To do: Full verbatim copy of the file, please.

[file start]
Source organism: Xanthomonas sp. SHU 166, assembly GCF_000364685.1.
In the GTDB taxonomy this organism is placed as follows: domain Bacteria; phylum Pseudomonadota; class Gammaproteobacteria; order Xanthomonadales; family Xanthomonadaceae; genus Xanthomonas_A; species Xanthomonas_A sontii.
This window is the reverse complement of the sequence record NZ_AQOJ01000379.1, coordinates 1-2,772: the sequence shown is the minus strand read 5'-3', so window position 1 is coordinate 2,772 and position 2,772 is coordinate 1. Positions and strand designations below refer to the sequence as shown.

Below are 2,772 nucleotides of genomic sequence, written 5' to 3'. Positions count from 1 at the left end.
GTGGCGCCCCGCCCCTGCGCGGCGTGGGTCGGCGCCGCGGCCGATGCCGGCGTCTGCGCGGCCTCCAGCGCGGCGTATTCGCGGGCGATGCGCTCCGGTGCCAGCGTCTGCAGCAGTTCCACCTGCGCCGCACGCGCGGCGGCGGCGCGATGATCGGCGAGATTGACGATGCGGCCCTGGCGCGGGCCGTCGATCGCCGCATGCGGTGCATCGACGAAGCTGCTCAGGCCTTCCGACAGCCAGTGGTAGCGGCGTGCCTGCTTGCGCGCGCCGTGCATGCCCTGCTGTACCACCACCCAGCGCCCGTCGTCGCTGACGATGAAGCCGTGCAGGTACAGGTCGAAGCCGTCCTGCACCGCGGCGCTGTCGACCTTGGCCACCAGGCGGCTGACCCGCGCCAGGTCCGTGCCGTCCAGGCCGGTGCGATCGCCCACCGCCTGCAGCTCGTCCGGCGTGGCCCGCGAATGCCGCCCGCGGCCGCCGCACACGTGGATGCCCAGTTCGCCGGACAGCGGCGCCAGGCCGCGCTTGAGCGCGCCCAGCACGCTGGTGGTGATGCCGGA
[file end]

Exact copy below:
Source organism: Xanthomonas sp. SHU 166, assembly GCF_000364685.1.
In the GTDB taxonomy this organism is placed as follows: domain Bacteria; phylum Pseudomonadota; class Gammaproteobacteria; order Xanthomonadales; family Xanthomonadaceae; genus Xanthomonas_A; species Xanthomonas_A sontii.
This window is the reverse complement of the sequence record NZ_AQOJ01000379.1, coordinates 1-2,772: the sequence shown is the minus strand read 5'-3', so window position 1 is coordinate 2,772 and position 2,772 is coordinate 1. Positions and strand designations below refer to the sequence as shown.

Below are 2,772 nucleotides of genomic sequence, written 5' to 3'. Positions count from 1 at the left end.
GTGGCGCCCCGCCCCTGCGCGGCGTGGGTCGGCGCCGCGGCCGATGCCGGCGTCTGCGCGGCCTCCAGCGCGGCGTATTCGCGGGCGATGCGCTCCGGTGCCAGCGTCTGCAGCAGTTCCACCTGCGCCGCACGCGCGGCGGCGGCGCGATGATCGGCGAGATTGACGATGCGGCCCTGGCGCGGGCCGTCGATCGCCGCATGCGGTGCATCGACGAAGCTGCTCAGGCCTTCCGACAGCCAGTGGTAGCGGCGTGCCTGCTTGCGCGCGCCGTGCATGCCCTGCTGTACCACCACCCAGCGCCCGTCGTCGCTGACGATGAAGCCGTGCAGGTACAGGTCGAAGCCGTCCTGCACCGCGGCGCTGTCGACCTTGGCCACCAGGCGGCTGACCCGCGCCAGGTCCGTGCCGTCCAGGCCGGTGCGATCGCCCACCGCCTGCAGCTCGTCCGGCGTGGCCCGCGAATGCCGCCCGCGGCCGCCGCACACGTGGATGCCCAGTTCGCCGGACAGCGGCGCCAGGCCGCGCTTGAGCGCGCCCAGCACGCTGGTGGTGATGCCGGA